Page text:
Homer, Winslow (American, 1836-1910) “Fly Fishing Saranac Lake.” Etching. The burnished Winslow Homer etching is signed lower left Winslow Homer 1889, copyright in the plate. It is also pencil signed Winslow Homer and numbered 66 lower right. Also titled in pencil along the bottom edge Fly Fishing Saranac Lake. The etching is mounted on what appears to be the original stretcher with remains of a paper on the reverse. The top left corner has a small tear and fold-mark that is not visible as it is underneath the frame. The etching is from a New York estate. The paper along the top edge is separated. The impression is in good condition with no damage or repair. In good condition. Sheet size 21 3/4" x 28 1/8th". Image measures 14 ” x 20 ” or 36 cm. x 52 cm. Stretcher measures 22 ” x 28 ”. The etching was acquired unframed, we added a gilt frame to protect and display the etching. Frame measures 27” x 33”. A very fine, rich impression of this print, perhaps the most highly sought after of the Homer etchings. There is a 10 photo limit below, but several additional photos showing the back of the frame, etc., can be seen on the catalog page of the Myers Auction Gallery website at myersfineart.com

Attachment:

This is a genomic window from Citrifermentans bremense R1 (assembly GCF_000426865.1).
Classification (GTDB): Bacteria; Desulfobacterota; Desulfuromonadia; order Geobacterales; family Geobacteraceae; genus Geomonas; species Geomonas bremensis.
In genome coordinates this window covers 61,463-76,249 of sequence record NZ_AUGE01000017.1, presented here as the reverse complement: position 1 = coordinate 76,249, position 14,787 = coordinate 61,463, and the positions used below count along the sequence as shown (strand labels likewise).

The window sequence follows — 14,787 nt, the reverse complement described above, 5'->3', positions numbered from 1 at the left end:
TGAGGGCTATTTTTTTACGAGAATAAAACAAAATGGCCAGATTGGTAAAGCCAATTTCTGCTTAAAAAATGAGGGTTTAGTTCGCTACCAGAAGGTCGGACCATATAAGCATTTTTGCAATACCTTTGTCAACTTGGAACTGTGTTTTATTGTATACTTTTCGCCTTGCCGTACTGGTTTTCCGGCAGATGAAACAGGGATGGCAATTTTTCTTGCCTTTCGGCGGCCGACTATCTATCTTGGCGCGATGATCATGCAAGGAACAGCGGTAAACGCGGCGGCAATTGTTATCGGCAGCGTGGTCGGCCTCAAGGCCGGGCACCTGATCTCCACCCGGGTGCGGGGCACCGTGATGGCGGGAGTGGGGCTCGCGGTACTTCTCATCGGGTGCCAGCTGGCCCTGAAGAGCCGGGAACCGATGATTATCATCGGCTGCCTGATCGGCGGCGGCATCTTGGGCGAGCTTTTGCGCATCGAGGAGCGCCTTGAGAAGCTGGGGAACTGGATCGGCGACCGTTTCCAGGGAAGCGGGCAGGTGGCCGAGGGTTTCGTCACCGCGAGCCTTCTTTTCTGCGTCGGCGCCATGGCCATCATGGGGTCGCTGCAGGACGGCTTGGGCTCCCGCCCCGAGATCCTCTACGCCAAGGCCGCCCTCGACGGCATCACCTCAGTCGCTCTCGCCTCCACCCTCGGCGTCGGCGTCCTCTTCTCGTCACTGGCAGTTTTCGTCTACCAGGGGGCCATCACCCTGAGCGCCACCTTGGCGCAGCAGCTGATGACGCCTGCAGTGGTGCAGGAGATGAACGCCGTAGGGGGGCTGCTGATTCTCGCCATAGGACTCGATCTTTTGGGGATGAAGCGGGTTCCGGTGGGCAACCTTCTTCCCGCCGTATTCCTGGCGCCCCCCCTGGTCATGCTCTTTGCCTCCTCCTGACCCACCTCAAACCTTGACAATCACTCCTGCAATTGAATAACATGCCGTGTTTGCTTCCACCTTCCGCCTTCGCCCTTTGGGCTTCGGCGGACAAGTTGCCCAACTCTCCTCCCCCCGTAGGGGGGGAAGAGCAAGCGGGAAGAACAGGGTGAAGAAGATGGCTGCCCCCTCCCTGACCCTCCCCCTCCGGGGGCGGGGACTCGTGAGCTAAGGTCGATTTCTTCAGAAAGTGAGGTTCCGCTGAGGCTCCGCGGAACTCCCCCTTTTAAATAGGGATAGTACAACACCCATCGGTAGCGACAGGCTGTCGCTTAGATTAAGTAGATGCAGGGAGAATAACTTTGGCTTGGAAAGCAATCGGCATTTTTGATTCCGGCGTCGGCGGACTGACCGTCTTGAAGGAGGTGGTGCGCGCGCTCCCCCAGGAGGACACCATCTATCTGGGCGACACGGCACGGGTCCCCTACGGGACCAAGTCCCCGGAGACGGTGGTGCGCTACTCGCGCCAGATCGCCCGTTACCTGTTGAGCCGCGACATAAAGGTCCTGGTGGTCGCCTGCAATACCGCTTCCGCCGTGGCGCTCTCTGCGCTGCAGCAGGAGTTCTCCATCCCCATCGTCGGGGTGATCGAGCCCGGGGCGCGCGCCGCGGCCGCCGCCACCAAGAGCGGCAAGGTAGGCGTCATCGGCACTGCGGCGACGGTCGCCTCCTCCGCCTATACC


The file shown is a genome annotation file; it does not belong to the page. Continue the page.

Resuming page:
Fly Fishing, Saranac Lake is the only composition which the artist created exclusively as a print, not after one of his paintings; it is also probably his last etching. Lifetime impressions of Fly Fishing, Saranac Lake are rarely seen on the market or encountered by collectors, but posthumous impressions of this print do appear from time to time, so it may be instructive to discuss the rather vast differences between the lifetime and posthumous impressions. The printing of Homer’s lifetime impressions was handled by George W.H. Ritchie who at first also attempted, with limited success, to sell the prints; later the print dealer C. Klackner handled the sales. Around 1900 the five plates in Ritchie’s possession were put in storage and no more prints were made from them until about 1940, when Charles S. White, who had bought the business from Ritchie, began to make posthumous prints. The plates were bought by Williams Ivins, Curator of Prints at the Met in 1941, and are still at the Met; Ivins then had White make additional plates under his supervision. Our impression compares favorably with the Met’s, which has some light tone, but the printing of their signed impression is very similar to ours. The Met impression, acquired in 1924, is printed on the same paper as ours, a relatively light simile japan; the Met also has a posthumous (unsigned) impression printed on a sturdier japan paper, as well as the plate. The signed prints are printed with rich plate tone in the figure and central areas, and the plate tone has been selectively wiped in other areas, resulting in a strong contrast between the central figures and the surrounding areas. The posthumous impression has much plate tone overall but no differentiation between the central area and the rest of the print. Thus, the central figure is printed rather dryly in the posthumous printing relative to the lifetime impressions. This is consistent with Goodrich’s discussion of the lifetime and posthumous printings (p. 19, Lloyd Goodrich, The Graphic Art of Winslow Homer; he inexplicably prefers the flat later printing, referring to the earlier printing as “romantic”!). There are many other differences as well. For example, the white area to the right of the fish was apparently burnished by Homer, to eliminate a number of lines and hazy shading; in the lifetime impressions the effect is a clear white as intended, but in the posthumous impression the use of heavy plate tone picked up some of these lines and hazy shading, thus defeating the desired burnished effect. The top right corner of the posthumous impression shows some blotching and spotting resulting from the corrosion of the plate; this area is evident on the plate itself. The lifetime impressions, made prior to this corrosion, show no such effects. From Askart: Born in Boston, Massachusetts in 1836 and growing up in Cambridge, Winslow Homer became one of the all-time leading figures in American art, known for his marine genre paintings and for his espousing of realism, especially of American life. From the 1880s until his death in 1910, his work was focused on issues of mortality and the forces of nature such as violent storms at sea. Between 1884 and 1889, he did numerous etchings of his own paintings and watercolors.Homer had no formal artistic training until he was apprenticed to a lithographer, J.H. Bufford, but Homer disliked lithography and got work as an illustrator forBallou's Pictorial. From 1859 to 1883, he worked from New York for Harper's Weekly, and from October 1861 to May, 1862, was one of their Civil War illustrators. He served as a special correspondent to cover the outbreak of the War, and attached to the Army of the Potomac, and filled his sketch book with informal studies of uniforms, weapons and the daily activities of the individual soldiers. From this period, he gleaned subject matter that ultimately became some of the outstanding paintings of the Civil War. He also studied at the National Academy of Design where Frederick Rondel was a major influence, but during the early years of his career, illustration was his "bread and butter." After the Civil War, he traveled and studied in Europe for several years including France from 1866 to 1867, where he shared a studio in Montmartre with fellow artist Albert Warren Kelsey. Several small paintings are extant from that period as are the three illustrations for Harper's Weekly that had helped to finance his trip. He returned to New York and settled for thirteen years in New York where his studio proximity to that of Eastman Johnson, genre painter, was a major influence. Many of Homer's early New York paintings were of leisurely figures in landscape, reflecting his time in France influenced by the Impressionists. For much of his residency in New York, he lived and worked in the famous Tenth Street Studio Building, and became increasingly exploring in his subject matter--rural life, childhood remembrances including summers at Lake George, Saratoga Springs, and the Adirondack Mountains. One of his most famous paintings, Snap the Whip from 1872, owes much to French plein-air painting and to the genre style of William Sidney Mount. In 1873, he began working in watercolor, and many of his most acclaimed works are in that medium. From 1881 to 1882, he was in England near Tynemounth on the rugged coast of the North Sea at the small fishing village of Cullercoats, and he began doing scenes, harsher in tone, of figures struggling heroically in landscape. There he worked almost exclusively in watercolor. Settling permanently in the seclusion of Prout's Neck, a remote area on the coast of Maine, he strove not only for solitude but for the closest approximation he could find in the United States to that same English coast. At Prout's Neck, he was able to indulge his love of the outdoors, his fascination with the moods of the weather and the people in the landscape. He traveled all over for seascapes, boating, and sporting scenes and also made several trips to Caribbean Sea locations including Bermuda, the Bahamas and Cuba, where he did a number of marine scenes ominous in tone. Homer never married and in his most productive years lived a highly secluded life, seemingly content according to his letters and family accounts. In 2004, the Portland Museum of Art in Portland, Maine began a two-year campaign to raise 12 million dollars for acquisition, preservation and endowment of Homer's studio at Prouts Neck. The Associated Press reported that on May 5, 1998, Bill Gates, Chairman of Microsoft Corporation, paid $30 million for Lost on the Grand Banks, the last major seascape by Winslow Homer still in private hands. The price paid at a secret private sale is easily a record for American art according to The New York Times, citing anonymous art experts. The 'Times' had the following: "The seller, John Spoor Broome, a businessman from Southern California, would not discuss the price or buyer. Broome bought "Lost on the Grand Banks" from his grandmother in the 1940s. The painting measures nearly 32 by 50 inches and portrays a dramatic image from 1885 of two fishermen in a choppy sea peering over the side of their small boat. "